Found the finish.
On to the final CP, manned by a couple of marshalls and the usual stand of fruit cake and gels - the cake had served me well but I could stomach no more so ran right through, being told the finish was 4.5 miles away. I was on my own again so map in hand I navigated up a few pretty busy roads with one too many 4x4's beeping their annoyance at having to wait for runners. Confusion came again 3 miles later when the map route appeared to veer off into fields which seemed to go on and on. A short, sharp hill greeted us on the other side before a junction of small B roads which was absolutely impossible to cross reference on our maps, which only had a few of the major roads named. Two guys had appeared behind me and we asked some walkers who pointed us up to another busy main road which led stright into Henley. This again went on for 2 miles and can't have been right but we gritted it out and soon enough the town appeared. A few turns had us at the finish in a heap. I 'fessed up to the Race Director about my CP 3 bypass, explaining where I'd gone wrong and that I'd added a few miles on to the race's shortened 44 mile distance. My chip time ended up being 6.44.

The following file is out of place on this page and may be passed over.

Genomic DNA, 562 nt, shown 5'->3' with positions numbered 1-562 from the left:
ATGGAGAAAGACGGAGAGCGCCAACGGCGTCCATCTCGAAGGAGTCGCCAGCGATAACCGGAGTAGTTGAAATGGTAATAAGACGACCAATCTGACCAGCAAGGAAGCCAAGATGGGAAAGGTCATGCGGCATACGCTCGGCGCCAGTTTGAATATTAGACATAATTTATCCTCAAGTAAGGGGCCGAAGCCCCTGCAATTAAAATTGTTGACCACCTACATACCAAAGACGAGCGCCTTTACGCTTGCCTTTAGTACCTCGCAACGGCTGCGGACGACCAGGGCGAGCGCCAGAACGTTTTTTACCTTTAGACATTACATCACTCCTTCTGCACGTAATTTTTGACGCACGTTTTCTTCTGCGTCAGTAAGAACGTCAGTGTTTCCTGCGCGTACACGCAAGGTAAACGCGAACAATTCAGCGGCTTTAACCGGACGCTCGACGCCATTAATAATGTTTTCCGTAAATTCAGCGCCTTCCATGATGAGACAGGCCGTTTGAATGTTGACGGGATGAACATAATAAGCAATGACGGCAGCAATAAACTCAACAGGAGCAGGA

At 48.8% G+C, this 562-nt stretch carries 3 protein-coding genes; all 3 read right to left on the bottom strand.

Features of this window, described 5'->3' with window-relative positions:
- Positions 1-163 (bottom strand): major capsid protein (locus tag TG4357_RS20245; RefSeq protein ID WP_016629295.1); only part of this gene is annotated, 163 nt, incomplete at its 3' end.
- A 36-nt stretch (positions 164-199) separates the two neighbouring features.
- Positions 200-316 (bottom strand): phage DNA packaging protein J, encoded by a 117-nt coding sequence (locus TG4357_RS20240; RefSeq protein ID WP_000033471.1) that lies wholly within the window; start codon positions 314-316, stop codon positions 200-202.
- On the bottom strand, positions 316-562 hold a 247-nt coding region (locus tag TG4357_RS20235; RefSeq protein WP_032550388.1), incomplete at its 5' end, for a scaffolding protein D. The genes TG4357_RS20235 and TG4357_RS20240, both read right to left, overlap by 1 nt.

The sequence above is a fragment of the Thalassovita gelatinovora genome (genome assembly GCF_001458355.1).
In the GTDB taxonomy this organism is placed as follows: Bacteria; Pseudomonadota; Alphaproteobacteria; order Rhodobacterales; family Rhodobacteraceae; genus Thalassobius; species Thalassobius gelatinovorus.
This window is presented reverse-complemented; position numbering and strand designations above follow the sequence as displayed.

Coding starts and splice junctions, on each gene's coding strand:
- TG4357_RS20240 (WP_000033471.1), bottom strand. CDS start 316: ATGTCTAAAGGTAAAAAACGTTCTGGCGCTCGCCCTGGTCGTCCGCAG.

Afterwards, I was a muddy mess and predictably my feet felt like toast. My blood pressure must have been low as the rest of the day brought quite a few episodes of dizzyness and seeing stars. But by Monday I was feeling almost fully back to normal, bar slight remaining stiffness in the quads - healthy servings of venison, greens and protein shakes have truly sorted me out! Reassuringly I feel like my recovery from every ultra now is getting swifter and easier.

So, whilst the Race Directors did brilliantly to perservere and ensure the race went ahead I am not sure I will run either again. Yes, ultras do involve a bit of navigation and all runners should be do their homework but these two ended up being so close to orienteering that I didn't feel I could run consistently and to the best of my standard due to the need to stop/check/start continually. But every experience is a valuable one and onwards now to the next few months of Western States training before the Fling at the end of April...

1 comment:

  1. Nice race report thanks. I'm planning to do it this year.

    ReplyDelete